Year of admission: 2016
How do social norms form and change?
Many societies are dominated by norms that are, in the long run, harmful to their members. These norms include cheating on taxes, paying bribes, and repressing minorities. Giulia Andrighetto will, in an interdisciplinary project, investigate how harmful social norms can be changed in such a population.
Despite the Italian state establishing numerous laws to combat the Mafia, these criminal organizations still have great power in places like Sicily. One important reason for this is that social norms among the populace support the Mafia; a shop-owner who does not acquiesce to the requests of a mafioso may suddenly have no customers and a person who reports such illegal activity to the police may be socially excluded.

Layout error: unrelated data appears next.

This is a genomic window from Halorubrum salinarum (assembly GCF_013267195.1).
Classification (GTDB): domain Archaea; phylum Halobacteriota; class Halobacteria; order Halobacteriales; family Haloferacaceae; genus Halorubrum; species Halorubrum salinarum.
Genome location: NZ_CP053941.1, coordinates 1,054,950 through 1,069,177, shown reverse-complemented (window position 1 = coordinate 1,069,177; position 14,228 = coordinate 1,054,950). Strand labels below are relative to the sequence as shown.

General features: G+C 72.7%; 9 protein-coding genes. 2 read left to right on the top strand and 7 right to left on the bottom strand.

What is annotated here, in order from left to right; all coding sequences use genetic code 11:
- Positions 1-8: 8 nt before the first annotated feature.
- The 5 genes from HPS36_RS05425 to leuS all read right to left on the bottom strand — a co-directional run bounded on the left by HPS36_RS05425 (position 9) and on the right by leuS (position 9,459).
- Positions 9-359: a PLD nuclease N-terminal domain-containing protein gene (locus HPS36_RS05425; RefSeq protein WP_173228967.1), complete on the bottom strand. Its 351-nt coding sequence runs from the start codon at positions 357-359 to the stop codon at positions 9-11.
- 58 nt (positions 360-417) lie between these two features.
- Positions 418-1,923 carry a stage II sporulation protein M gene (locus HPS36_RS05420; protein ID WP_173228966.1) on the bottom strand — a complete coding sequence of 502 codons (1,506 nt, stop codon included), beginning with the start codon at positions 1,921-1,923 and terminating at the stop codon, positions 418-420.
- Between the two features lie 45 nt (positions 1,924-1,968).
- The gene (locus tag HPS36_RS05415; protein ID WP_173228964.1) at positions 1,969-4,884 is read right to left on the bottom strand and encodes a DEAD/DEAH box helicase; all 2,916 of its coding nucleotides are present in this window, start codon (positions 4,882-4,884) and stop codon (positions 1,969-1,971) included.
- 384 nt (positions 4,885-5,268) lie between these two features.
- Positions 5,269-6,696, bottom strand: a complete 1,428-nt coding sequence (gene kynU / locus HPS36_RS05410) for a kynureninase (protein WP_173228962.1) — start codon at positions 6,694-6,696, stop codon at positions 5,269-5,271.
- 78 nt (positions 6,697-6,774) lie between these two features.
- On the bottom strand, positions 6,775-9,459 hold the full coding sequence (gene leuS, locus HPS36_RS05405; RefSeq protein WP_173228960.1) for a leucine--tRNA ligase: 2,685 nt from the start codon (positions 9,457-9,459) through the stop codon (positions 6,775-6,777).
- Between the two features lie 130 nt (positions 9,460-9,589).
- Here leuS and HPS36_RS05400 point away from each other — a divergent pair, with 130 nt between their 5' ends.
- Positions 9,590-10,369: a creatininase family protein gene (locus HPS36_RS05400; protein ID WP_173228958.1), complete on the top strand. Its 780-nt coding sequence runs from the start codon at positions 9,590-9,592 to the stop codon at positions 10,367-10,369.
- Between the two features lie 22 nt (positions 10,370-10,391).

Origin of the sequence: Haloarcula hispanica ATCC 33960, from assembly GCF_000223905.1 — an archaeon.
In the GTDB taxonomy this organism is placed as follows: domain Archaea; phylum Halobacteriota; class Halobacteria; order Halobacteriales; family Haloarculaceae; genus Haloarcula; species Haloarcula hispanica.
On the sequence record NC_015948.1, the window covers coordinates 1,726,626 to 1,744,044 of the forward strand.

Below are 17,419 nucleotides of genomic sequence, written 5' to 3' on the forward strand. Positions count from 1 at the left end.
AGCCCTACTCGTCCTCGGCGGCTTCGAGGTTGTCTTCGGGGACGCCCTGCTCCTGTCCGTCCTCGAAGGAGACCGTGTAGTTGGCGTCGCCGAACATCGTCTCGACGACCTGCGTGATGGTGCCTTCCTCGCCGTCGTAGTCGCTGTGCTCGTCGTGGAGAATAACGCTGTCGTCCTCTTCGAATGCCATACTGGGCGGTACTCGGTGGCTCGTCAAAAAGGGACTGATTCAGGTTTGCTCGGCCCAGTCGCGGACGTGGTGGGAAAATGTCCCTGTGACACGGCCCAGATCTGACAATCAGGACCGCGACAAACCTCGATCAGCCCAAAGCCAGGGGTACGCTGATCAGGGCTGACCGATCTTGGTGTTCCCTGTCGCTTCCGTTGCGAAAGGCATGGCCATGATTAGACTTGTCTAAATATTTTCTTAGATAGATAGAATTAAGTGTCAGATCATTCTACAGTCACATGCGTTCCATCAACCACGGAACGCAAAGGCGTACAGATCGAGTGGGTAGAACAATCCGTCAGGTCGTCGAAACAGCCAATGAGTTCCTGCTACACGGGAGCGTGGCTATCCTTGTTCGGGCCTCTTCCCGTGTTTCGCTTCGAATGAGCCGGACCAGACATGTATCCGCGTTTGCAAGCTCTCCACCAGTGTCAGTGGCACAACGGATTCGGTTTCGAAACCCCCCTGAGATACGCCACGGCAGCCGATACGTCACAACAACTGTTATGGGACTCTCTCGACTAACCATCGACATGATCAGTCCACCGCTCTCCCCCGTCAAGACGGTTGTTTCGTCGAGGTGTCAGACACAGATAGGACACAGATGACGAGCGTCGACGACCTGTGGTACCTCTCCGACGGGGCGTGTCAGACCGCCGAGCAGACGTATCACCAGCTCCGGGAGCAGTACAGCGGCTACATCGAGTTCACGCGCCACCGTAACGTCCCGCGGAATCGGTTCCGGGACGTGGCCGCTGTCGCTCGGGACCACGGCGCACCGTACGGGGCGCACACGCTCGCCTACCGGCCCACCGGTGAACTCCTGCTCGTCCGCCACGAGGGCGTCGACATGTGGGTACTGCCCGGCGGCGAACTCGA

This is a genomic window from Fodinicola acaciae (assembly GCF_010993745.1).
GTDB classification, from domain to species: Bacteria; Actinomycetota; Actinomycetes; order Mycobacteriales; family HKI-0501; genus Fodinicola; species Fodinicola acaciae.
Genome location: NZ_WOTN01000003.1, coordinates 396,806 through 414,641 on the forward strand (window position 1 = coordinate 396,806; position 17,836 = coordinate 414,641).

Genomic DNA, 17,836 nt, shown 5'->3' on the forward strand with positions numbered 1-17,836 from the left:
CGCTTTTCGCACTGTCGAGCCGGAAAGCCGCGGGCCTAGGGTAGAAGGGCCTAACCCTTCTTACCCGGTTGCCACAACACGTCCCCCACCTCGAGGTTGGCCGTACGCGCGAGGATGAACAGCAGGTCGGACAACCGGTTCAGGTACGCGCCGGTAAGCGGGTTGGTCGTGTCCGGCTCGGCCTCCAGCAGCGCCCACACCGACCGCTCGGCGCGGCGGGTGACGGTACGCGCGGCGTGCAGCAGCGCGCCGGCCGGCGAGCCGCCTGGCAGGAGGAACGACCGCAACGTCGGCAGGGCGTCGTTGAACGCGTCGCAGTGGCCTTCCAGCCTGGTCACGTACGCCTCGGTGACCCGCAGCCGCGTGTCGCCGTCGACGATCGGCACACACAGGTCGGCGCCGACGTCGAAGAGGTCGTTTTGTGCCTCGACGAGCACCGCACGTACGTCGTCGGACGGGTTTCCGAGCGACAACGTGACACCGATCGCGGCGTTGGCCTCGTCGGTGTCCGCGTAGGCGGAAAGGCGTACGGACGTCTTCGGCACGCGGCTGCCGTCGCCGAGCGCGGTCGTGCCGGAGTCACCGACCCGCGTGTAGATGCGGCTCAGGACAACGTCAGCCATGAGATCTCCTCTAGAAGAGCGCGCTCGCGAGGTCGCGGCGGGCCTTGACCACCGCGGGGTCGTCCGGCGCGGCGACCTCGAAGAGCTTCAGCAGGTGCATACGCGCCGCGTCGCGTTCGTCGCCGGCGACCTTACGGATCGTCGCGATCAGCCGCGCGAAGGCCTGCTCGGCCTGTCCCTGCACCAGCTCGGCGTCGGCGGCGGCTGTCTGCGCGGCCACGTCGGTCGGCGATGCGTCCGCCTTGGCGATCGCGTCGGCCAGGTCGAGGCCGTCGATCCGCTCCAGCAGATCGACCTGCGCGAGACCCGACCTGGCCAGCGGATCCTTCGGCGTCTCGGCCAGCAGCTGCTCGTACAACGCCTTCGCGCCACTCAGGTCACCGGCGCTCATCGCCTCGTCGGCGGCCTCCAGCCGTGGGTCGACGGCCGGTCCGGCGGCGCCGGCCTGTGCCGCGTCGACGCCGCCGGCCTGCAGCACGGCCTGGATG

A state’s laws are often ineffective if they are not supported by the population’s norms. Dr. Giulia Andrighetto from the European University Institute, Italy and the Institute of Cognitive Sciences and Technologies of the Italian National Research Council, will investigate the nature and dynamics of social norms. How can socially undesirable norms survive? What is required to change norms?
Giulia Andrighetto will combine models of decision making drawn from cognitive and social psychology with laboratory experiments and computer simulations. Her aim is to build well-founded models for how norms arise and spread which can be used by policy-makers. As a Wallenberg Academy Fellow, Giulia Andrighetto will work at Mälardalen University.
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Photo: Markus Marcetic